Sep 09, 2012 - 12:58 am
I post this NOT as a "negative" but for any and all who are recently diagnosed and are overwhelmed. You are not alone.
Now you "hunker down" and fight for yourself, family and loved ones who need you. You get all the time you can and you love those who love you.
This story depicts me at one of my worst times, and today I am NED (7.5 months after treatment). We all live with the "what's next" of course, but with family and your online friends here ...you can get through anything (for me it was the above plus prayer).
Here is My Day of Diagnosis story.
It was a Friday night at 6pm when my doctor called with the results of my CT scan to the head and neck which had been performed earlier that same day. I said to my doctor “this is not going to be good if you are calling me on Friday at 6pm” …I was right, the news was NOT good. She told me about the “mass” on the left base of my tongue and informed me it appears to have spread to one lymph node on the same side of my neck.
I had been reading on-line for some of the worst case scenarios for a couple of weeks (since I had been feeling terrible even before my lymph node swelled up). My research and based on what the doctor said I determined I was more than likely at stage III or greater if this was to be cancer. I remember thinking to myself this is one of many times in life I hope I am “bad” wrong.
As is apparently the unspoken rule all doctors adhere to, she would not say for sure without a biopsy and an ENT to review all the records, that it was cancer, but she did admit it did not look promising in so much as it was “not” cancer.
This next statement might make me sound to be brave or crazy, but I am neither. I did not tell my wife that night about my scan results. In fact I did not tell her for another five days. I did not tell her until the night before our visit to the ENT. I did not tell her because I did not know how. She was the mother of our five “young” children. How could I give her such news? How do I tell her I may not be around in 2 years, 3 years or whenever. If it was cancer, stage III or greater, the statistics say there’s a 40% chance I will not be around in 5 years. How can I be sure it even was cancer? I was afraid to tell her. I was afraid myself of my future.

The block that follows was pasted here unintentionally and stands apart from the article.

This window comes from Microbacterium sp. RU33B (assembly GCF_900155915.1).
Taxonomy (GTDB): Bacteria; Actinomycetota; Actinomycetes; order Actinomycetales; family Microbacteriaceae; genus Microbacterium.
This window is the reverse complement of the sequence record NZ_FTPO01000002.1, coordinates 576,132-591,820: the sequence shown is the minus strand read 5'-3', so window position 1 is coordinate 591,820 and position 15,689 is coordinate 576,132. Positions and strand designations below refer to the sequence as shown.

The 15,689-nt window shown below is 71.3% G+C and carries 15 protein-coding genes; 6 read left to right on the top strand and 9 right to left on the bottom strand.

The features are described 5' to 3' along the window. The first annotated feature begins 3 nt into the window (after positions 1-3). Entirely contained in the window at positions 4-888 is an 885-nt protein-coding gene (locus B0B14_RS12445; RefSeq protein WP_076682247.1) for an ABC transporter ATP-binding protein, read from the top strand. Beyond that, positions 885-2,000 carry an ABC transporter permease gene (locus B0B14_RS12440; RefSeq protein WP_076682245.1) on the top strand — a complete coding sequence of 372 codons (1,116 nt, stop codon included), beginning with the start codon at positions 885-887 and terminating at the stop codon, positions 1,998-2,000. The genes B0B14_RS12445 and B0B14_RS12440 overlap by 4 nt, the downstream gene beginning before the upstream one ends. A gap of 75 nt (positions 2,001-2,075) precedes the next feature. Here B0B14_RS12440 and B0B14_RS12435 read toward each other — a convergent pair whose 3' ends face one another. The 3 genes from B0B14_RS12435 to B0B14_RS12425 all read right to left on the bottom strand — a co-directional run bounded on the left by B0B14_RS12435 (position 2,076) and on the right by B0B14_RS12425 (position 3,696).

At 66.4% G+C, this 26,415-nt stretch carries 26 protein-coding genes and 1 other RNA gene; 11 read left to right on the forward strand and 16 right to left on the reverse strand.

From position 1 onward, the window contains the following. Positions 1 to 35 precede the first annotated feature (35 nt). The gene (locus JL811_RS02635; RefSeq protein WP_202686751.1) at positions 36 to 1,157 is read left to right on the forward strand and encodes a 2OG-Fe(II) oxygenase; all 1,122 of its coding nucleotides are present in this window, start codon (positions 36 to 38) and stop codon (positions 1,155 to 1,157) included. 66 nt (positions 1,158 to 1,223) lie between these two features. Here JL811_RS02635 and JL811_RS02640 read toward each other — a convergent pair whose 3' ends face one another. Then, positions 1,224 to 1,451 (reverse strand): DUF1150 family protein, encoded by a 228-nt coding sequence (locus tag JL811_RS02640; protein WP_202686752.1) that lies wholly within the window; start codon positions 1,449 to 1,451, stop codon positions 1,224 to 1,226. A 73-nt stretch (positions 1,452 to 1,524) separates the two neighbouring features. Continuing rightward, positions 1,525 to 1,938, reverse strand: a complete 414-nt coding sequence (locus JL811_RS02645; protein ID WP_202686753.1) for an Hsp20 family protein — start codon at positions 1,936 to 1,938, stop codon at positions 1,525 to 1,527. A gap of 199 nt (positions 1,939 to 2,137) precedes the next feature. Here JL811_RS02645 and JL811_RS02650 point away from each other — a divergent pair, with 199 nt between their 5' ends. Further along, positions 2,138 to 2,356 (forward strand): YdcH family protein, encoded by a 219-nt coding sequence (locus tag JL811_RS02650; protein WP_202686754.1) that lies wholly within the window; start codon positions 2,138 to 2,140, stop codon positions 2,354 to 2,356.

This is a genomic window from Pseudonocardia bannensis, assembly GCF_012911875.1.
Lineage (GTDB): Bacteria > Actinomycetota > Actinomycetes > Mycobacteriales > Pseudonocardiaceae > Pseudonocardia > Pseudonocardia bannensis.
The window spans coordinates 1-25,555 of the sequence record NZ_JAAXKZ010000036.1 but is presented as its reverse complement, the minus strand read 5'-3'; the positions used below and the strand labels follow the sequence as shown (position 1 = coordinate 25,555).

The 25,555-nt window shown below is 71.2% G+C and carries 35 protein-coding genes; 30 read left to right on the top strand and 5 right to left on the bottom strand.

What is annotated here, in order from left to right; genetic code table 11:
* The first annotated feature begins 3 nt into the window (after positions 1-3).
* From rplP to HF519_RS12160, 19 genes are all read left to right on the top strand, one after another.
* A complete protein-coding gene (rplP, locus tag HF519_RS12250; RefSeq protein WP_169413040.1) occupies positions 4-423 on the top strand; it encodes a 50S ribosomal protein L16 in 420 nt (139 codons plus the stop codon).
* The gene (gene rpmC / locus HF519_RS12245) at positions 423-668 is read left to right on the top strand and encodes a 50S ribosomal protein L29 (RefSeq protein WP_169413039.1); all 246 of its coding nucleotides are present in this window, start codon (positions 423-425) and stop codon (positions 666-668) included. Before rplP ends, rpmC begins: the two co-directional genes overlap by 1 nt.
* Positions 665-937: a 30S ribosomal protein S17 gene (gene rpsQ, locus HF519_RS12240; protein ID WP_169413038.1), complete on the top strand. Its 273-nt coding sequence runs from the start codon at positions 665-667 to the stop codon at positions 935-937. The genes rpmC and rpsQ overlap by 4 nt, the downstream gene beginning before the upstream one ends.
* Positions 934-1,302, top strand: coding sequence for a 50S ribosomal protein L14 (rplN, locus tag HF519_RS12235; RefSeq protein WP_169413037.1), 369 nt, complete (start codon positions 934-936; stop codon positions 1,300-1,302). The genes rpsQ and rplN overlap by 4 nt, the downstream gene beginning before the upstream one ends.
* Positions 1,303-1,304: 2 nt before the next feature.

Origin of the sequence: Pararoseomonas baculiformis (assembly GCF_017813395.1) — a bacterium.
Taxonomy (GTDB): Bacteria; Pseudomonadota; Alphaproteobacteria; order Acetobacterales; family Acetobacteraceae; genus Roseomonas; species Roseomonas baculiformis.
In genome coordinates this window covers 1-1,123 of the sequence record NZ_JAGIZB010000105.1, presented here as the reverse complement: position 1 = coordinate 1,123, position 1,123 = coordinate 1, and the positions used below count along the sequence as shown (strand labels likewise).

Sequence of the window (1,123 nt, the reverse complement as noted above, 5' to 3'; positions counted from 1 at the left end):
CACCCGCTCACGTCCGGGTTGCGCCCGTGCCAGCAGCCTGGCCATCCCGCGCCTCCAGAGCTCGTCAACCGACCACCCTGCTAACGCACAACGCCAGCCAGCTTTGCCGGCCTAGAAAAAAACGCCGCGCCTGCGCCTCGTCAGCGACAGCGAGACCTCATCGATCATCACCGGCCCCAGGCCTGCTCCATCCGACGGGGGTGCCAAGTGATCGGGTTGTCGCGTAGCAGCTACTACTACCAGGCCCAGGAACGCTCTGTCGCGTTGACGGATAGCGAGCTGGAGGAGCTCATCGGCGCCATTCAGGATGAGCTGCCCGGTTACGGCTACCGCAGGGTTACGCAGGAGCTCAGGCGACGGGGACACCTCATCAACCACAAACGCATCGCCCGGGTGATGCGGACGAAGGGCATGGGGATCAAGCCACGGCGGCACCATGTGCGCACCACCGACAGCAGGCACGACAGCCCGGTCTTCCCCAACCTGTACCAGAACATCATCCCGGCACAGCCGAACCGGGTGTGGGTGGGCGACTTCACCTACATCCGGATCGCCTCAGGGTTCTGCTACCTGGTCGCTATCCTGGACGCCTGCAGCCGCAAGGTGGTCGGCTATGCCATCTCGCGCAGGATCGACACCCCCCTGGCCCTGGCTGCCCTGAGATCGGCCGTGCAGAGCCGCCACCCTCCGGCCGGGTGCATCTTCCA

We had the “pumpkin lighting festival” coming up the next day (Saturday) at the Pancake House. It was to be a family event. We had gone last year and all was normal. I will tell her Monday, that way I can at least have a weekend without this dark cloud hanging over our heads. No, I should tell her immediately, she would want to know. No, I will have to wait because she works the next 3 days. If I tell her today, she will be a mess and not be able to function at her job, much less deal with the day to day of family life. On and on the reasons kept coming. At the same time I wanted to tell her because I was scared. I felt incredibly alone. She was my best friend, my wife. If ever I needed to lean on her it was now!
It was a night or two after my scan, but still days before I had told my wife of the scan results, that I was putting my son West to bed. I kissed him good night and sent him upstairs to his room when he suddenly turned to me half way up the stairs and asked me “Daddy, how old will I be when you die”? I can’t imagine what my face must have looked like. All I could think to myself was what?! Then I asked West, “why would you ask me a question like that?” (I wanted to say why now, why that question but I caught myself and realized there is no way he could know what is going on or what was happening). So I gathered myself and said “West, I don’t know how old you will be when I die. None of us are guaranteed tomorrow. I could die tonight of a heart attack, next week in a car accident or years from now of old age. But no matter how old you are when I die, I will always love you and be a part of you and I will be waiting in heaven for you”. West then stated in a matter of fact tone “I hope I am a million years old when you die”! I responded “me too West, me too”.
I then went to the bathroom and turned on the water, as if I were taking a shower, and had a very good cry. I remember distinctly praying “Lord, I need you right now”. I had no specific request or needs I asked for, I just remember being utterly drained and repeating those same words quite a few times.
~ Tim Cogdill / Head & Neck Cancer Survivor